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This is a WWYD not AIBU. I have had very little sleep over the weekend throgh worrying.

(68 Posts)
TheLadyEvenstar Mon 18-Jul-11 22:42:38

DS1 is coming up 13, obviously he wants freedom etc he has AS.

However on Friday he was once again excluded from school - this is the 5th time since he started in 2009. This time the head of learning had to beg the head of the school not to permanantly exclude DS1.

He was recently diagnoses with aspergers and the school were meant to put some measures in place to help him - as of yet they haven't.

However I really fear he has signed his own fate with the latest incident.

On Wednesday he made some comments to another boy. I am unsure as to what instigated it - if anything tbh. I am so ashamed of him for what he has said as it has not come from home and I am concerned as to where he has got the attitude from.

Anyway as a result of the exclusion I have banned all trips for the next 2 weeks, taken his mobile away and also his PS2. He has had a total tantrum today screaming at me that he is bored and really just going into one, calling me names etc resulting in him losing his tv for 2 days.

I am not sure if I have done the right thing tbh but I don't know what else to do, I am at the end of my tether. I have an appt tomorrow with the dr who diagnosed AS, and hopefully she can give me ideas of strategies to put in place.

I have been so worn out with it all today that I have spent an hour crying. I just feel like I am failing as a mum to DS1.

MissVerinder Mon 18-Jul-11 22:48:47

If you were failing as a mum, you wouldn't care and wouldn't be posting on here smile

I have worked with older teenagers with Aspergers, and you would be surprised how many of them just repeat stuff they've heard on the television/computer games/read weeks after the fact and on a random basis. It can be a particular problem for some, as it is socially unacceptable, and ends in incidents like the one you're experiencing; not everyone understands what's behind it.

If the school have done nothing to help him, surely you have some recourse here?

joric Mon 18-Jul-11 22:51:11

You are very right to show your DS that actions have consequences- this is stressful for you but ignore his tantrums. He has done wrong.
As for school, use this incident as an opportunity to sort out provision for your son's SN. The school are on very shaky ground iif they try to permenantly exclude your DS and have not addressed his needs.
Good luck for tomorrow.

GypsyMoth Mon 18-Jul-11 22:53:08

for your own sanity,for your other smaller ds and for your ds1 you cant remove everything. these kinds of punishments arent working for him. if he's got nothing to do at all,then its setting him up to fail further. i say this knowing from your previous posts,a bit about him.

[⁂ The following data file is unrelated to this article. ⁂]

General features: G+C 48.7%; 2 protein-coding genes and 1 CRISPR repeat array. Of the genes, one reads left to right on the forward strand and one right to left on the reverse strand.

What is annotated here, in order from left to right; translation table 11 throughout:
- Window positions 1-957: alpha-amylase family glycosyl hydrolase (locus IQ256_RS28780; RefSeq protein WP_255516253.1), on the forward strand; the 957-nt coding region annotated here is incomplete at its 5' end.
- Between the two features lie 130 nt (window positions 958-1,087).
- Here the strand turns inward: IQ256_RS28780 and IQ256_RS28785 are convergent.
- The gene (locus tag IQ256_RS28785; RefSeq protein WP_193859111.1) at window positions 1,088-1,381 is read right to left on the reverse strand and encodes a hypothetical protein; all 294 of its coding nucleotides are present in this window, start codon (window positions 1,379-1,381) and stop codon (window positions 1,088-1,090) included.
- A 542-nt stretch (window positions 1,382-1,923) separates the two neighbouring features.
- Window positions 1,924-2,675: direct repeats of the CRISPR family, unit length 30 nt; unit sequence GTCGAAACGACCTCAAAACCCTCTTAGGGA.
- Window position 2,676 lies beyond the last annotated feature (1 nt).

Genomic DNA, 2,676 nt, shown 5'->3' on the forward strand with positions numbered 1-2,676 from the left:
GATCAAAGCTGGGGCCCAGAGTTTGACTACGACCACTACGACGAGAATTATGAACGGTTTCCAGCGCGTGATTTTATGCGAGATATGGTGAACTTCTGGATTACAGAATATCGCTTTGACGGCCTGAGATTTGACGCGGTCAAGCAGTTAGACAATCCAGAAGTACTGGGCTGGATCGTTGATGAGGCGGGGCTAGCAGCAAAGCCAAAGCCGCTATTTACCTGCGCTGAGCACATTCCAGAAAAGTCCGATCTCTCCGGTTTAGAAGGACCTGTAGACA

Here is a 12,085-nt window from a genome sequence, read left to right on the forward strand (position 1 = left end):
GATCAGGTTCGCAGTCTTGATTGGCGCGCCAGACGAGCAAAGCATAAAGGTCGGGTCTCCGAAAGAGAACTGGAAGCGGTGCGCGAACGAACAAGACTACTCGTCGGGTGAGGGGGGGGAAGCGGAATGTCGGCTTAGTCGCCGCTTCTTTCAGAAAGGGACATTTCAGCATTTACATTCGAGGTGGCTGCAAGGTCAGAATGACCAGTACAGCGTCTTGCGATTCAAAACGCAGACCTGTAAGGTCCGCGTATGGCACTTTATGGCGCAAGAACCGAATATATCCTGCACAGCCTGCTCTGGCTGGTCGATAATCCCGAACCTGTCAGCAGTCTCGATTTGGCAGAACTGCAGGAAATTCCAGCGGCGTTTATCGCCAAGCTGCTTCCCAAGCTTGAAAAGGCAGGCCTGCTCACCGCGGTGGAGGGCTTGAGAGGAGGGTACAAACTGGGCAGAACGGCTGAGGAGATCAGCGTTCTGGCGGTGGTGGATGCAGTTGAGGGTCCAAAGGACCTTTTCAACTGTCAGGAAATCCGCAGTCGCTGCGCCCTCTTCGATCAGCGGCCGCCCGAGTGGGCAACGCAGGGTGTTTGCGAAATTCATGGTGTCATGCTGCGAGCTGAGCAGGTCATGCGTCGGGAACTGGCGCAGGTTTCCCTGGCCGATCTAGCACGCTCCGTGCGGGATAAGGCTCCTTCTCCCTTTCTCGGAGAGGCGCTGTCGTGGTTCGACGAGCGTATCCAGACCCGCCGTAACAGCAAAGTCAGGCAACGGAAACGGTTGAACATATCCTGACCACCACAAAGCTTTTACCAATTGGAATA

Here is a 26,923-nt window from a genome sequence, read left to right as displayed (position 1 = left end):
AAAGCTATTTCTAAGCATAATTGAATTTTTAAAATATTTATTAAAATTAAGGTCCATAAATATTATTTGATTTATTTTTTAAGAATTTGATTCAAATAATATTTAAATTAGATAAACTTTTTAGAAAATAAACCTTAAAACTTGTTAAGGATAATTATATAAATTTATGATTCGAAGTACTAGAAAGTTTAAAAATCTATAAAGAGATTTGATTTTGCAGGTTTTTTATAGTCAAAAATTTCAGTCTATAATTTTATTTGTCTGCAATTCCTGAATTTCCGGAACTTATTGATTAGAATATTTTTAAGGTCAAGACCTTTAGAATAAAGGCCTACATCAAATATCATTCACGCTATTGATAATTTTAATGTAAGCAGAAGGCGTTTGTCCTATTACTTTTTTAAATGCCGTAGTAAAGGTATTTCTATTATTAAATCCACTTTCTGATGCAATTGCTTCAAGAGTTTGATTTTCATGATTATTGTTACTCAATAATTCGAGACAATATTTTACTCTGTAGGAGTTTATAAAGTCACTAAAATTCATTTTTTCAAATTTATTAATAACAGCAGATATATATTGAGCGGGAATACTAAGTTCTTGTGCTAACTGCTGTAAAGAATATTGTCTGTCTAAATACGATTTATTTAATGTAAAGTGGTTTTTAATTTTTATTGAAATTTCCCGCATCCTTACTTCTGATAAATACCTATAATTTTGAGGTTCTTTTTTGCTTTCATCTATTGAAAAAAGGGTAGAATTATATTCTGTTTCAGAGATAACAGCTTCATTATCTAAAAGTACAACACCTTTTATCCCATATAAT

i would put in place a system for him to earn everything back.

just my take on it

TheLadyEvenstar Mon 18-Jul-11 22:53:14

Miss, I am so - i don't know tbh. I am angry but then wonder if he realises the impact of what he said.

Basically he called an asian boy ( thats relevent) taliban.

This was obviously classed as a racial comment which was passed straight onto the head of the school.

The fact they have done nothing to help him has hindered him I believe and I do know that when teachers call me I am having to repeats about the dx of AS time and again, because the information has not been passed over.

GypsyMoth Mon 18-Jul-11 22:54:07

he hhasnt been at this school long has he?

TheLadyEvenstar Mon 18-Jul-11 22:54:57

ILT,

You are right and this is the thing. If I don't remove the items he "gets away with it" if I do then he is bored and creates more - this is why I feel so shitty as I don't know what to do for the best.

TheLadyEvenstar Mon 18-Jul-11 22:55:26

ILT, since yr7 he is going into yr9 in September.

joric Mon 18-Jul-11 22:59:56

School needs to respond to his SN first- with the correct support this sort of thing may not have happened. I am not defending your son at all as what he has said is inappropriate to say the least but school will need to look at the whole picture. use this incident to springboard appropriate support. Don't just accept a telling off/ warning from school... Your son needs more than detentions and exclusions .

bubblesincoffee Mon 18-Jul-11 23:00:44

My ds has AS too. Get in touch with the national Autistic Society. They have a fantastic telephone helpline, and their website is huge. If you look for them and phone them, I am sure they will be able to help you cope emotionaly, and give you information on strategies that you can use to help deal with his behaviour.

They may also send information to his school, which at the very least would send them the message that you are serious about making them help him.

DogsBestFriend Mon 18-Jul-11 23:02:17

I'm at a losss to suggest anything wrt DS but it does strike me that school is failing him if they are supposed to put measures in place to assist with his SN and haven't done so.